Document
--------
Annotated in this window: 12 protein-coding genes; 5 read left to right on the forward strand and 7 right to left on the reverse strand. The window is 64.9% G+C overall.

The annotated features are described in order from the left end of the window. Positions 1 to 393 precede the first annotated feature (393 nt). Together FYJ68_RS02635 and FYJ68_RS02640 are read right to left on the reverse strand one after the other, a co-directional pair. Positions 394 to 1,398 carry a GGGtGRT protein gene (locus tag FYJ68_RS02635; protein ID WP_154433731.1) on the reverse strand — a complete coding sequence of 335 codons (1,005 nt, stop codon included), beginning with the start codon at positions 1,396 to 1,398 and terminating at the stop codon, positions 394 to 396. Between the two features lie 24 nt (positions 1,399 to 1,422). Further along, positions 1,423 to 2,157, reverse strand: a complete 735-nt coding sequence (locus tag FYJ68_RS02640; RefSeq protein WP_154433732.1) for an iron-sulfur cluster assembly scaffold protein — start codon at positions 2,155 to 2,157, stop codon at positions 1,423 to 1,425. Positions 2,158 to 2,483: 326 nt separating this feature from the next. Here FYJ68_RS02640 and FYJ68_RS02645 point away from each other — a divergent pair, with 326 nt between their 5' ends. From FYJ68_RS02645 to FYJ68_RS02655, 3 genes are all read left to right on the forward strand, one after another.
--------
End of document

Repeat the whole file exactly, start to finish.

Annotated in this window: 12 protein-coding genes; 5 read left to right on the forward strand and 7 right to left on the reverse strand. The window is 64.9% G+C overall.

The annotated features are described in order from the left end of the window. Positions 1 to 393 precede the first annotated feature (393 nt). Together FYJ68_RS02635 and FYJ68_RS02640 are read right to left on the reverse strand one after the other, a co-directional pair. Positions 394 to 1,398 carry a GGGtGRT protein gene (locus tag FYJ68_RS02635; protein ID WP_154433731.1) on the reverse strand — a complete coding sequence of 335 codons (1,005 nt, stop codon included), beginning with the start codon at positions 1,396 to 1,398 and terminating at the stop codon, positions 394 to 396. Between the two features lie 24 nt (positions 1,399 to 1,422). Further along, positions 1,423 to 2,157, reverse strand: a complete 735-nt coding sequence (locus tag FYJ68_RS02640; RefSeq protein WP_154433732.1) for an iron-sulfur cluster assembly scaffold protein — start codon at positions 2,155 to 2,157, stop codon at positions 1,423 to 1,425. Positions 2,158 to 2,483: 326 nt separating this feature from the next. Here FYJ68_RS02640 and FYJ68_RS02645 point away from each other — a divergent pair, with 326 nt between their 5' ends. From FYJ68_RS02645 to FYJ68_RS02655, 3 genes are all read left to right on the forward strand, one after another.